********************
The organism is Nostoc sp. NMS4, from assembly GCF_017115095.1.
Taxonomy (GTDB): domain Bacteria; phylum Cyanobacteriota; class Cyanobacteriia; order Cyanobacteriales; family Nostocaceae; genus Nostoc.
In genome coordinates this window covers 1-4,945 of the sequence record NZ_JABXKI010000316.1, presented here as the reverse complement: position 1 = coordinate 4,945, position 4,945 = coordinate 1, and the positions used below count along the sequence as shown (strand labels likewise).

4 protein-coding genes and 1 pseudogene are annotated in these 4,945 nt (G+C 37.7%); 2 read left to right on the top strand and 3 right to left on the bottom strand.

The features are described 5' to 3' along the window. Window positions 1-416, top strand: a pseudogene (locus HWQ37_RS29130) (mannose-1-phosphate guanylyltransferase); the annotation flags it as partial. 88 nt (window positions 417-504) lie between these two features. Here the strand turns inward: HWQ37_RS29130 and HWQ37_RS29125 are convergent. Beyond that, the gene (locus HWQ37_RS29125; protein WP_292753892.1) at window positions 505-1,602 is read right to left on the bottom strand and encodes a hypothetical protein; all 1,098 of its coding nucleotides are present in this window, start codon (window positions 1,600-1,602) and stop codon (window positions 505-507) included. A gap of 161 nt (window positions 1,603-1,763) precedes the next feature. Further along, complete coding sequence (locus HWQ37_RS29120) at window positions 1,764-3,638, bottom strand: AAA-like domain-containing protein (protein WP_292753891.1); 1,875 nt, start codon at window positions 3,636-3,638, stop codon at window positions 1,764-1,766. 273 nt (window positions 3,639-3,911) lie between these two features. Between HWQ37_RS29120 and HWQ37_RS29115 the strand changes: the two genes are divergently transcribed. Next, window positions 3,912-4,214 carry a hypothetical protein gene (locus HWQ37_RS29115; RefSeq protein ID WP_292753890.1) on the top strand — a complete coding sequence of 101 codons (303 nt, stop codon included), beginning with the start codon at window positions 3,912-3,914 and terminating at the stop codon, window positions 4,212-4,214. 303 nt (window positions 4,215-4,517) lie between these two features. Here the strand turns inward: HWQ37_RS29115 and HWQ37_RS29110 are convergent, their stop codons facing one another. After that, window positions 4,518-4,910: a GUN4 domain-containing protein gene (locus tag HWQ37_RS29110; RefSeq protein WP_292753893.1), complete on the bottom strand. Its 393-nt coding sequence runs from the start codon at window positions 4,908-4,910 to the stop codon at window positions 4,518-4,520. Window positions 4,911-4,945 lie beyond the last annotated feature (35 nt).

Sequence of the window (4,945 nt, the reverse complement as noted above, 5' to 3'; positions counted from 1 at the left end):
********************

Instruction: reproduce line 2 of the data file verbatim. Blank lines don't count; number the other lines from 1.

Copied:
Taxonomy (GTDB): domain Bacteria; phylum Cyanobacteriota; class Cyanobacteriia; order Cyanobacteriales; family Nostocaceae; genus Nostoc.